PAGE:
Jun 9, 2011

World IPv6 Day

World IPv6 Day  阅读原文»

To show our support for IPv6, and as part of our IPv6 migration plan, we have enabled dual stack connectivity on our blog on this occasion of World IPv6 Day. If you view this site over IPv6, you will see a visual indicator confirming access from IPv6:

What’s IPv6?

For those of you who don’t know, IPv6 is the next-generation Internet protocol, which offers a large number of IP addresses, 296 (= 79228162514264337593543950336) times of what IPv4 has to offer. A typical IPv6 address looks like 2001:db8:cafe::1, compared to an IPv4 address 192.168.148.1. IPv4 space is quickly becoming exhausted, necessitating the migration to IPv6. You can read more about IPv6 in its Wikipedia entry or in the free book, The Second Internet. You can use IPv6 tunnels if your ISP does not offer IPv6 connectivity yet. Using http://test-ipv6.com/, you can verify IPv6 connectivity.

Behind the Scenes

This is powered by 2 load-balancers running nginx, and connectivity to IPv6 internet is through IPv6 6in4 tunnels provided by Hurricane Electric Tunnelbroker, as our datacenters have not enabled IPv6 yet.

Plans

This is not the end. Once we have native IPv6 connectivity, we are planning to roll out IPv6 connectivity for all sites on WordPress.com, and maybe all Automattic sites as well. Stay tuned for more IPv6 announcements…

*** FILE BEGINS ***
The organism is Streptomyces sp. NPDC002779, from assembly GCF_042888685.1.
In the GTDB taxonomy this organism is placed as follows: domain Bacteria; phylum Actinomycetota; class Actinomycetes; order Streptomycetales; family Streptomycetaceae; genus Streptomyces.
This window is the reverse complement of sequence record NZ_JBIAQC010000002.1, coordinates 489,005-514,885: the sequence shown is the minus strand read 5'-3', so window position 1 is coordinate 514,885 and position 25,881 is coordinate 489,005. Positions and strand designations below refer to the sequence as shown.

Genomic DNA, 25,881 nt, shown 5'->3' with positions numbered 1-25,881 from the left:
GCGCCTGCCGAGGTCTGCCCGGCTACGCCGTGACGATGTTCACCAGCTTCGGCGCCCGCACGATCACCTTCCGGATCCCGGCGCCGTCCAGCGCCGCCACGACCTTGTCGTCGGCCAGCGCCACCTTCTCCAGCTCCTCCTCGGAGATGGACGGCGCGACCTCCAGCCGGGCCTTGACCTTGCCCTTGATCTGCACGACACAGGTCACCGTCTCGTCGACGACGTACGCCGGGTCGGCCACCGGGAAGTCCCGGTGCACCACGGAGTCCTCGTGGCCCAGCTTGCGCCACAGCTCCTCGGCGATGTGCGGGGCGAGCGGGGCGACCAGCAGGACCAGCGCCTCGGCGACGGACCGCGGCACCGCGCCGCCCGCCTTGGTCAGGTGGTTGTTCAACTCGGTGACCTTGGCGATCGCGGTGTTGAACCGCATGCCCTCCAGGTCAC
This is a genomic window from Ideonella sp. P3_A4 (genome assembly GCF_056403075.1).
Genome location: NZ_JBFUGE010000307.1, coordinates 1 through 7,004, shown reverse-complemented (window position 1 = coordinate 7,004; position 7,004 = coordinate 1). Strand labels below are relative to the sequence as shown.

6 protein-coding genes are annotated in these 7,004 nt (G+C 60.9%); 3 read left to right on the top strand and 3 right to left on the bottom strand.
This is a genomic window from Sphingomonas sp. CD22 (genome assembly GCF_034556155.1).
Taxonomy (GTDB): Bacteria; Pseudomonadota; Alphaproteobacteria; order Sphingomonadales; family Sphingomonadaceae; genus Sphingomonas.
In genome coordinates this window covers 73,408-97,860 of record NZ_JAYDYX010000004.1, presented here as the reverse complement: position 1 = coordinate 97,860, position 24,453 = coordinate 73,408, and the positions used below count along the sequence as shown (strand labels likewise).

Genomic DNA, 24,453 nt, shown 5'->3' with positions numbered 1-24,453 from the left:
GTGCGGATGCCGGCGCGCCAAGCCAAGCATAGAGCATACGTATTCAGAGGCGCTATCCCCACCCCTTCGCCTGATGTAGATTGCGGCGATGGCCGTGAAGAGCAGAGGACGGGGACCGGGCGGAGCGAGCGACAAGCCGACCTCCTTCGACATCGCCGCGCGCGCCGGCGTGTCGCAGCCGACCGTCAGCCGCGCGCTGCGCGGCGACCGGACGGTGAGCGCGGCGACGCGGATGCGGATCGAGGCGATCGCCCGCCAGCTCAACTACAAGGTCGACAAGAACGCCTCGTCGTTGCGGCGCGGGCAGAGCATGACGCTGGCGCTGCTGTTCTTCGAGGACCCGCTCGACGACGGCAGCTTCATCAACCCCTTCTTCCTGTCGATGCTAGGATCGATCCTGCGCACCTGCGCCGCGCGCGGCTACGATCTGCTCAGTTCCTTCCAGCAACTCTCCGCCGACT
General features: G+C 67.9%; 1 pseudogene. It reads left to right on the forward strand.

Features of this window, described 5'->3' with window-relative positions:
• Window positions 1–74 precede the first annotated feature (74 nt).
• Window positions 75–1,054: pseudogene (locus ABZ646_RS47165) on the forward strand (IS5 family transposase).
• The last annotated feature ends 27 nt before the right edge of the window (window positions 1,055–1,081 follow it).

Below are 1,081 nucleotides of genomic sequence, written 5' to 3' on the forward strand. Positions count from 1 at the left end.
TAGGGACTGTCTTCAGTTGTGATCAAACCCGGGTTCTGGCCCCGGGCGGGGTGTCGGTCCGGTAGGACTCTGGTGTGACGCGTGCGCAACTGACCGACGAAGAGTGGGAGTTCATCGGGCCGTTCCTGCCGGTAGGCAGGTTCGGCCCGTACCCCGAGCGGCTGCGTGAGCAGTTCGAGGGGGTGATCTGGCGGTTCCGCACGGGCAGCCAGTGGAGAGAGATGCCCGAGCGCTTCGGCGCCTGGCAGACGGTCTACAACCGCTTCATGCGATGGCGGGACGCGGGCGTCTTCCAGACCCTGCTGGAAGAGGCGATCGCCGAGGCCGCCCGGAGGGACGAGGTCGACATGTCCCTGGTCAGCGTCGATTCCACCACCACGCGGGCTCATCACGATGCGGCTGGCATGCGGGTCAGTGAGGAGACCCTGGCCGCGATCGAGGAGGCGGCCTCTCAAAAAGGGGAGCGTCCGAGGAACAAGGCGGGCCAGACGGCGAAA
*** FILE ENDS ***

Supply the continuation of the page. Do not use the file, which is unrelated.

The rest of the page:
Post Comments Using Twitter and Facebook  阅读原文»

Starting today, visitors to your blog can use their Facebook or Twitter account to leave comments. This saves everyone a few steps and gives visitors control over which identity they use. It’s a win for everyone.

As an important touch, we let you stay logged in to multiple services. This means you can stay logged in to Facebook for convenience, but still leave a comment through Twitter or your WordPress.com account. Just click whichever identity you’d like to use, and the selected one will be associated with your comment when it is published. You’re in control of your identity, as you should be.

Depending on your theme, you may notice the comment area looks different than before to make room for these new features. We also intelligently choose to use a light or dark visual style for the comment box, depending on the theme you are currently using.

And since you know your readers well, you can now change the text above the comment box to be whatever you like. We recommend using the default we are applying to new blogs, “What are you thinking?”, as questions often encourage more comments, but you can change it to whatever you like by going to your dashboard, then Settings → Discussion.

We know you like comments and this will help you get even more. Stay tuned for better Twitter and Facebook integration features, coming soon.


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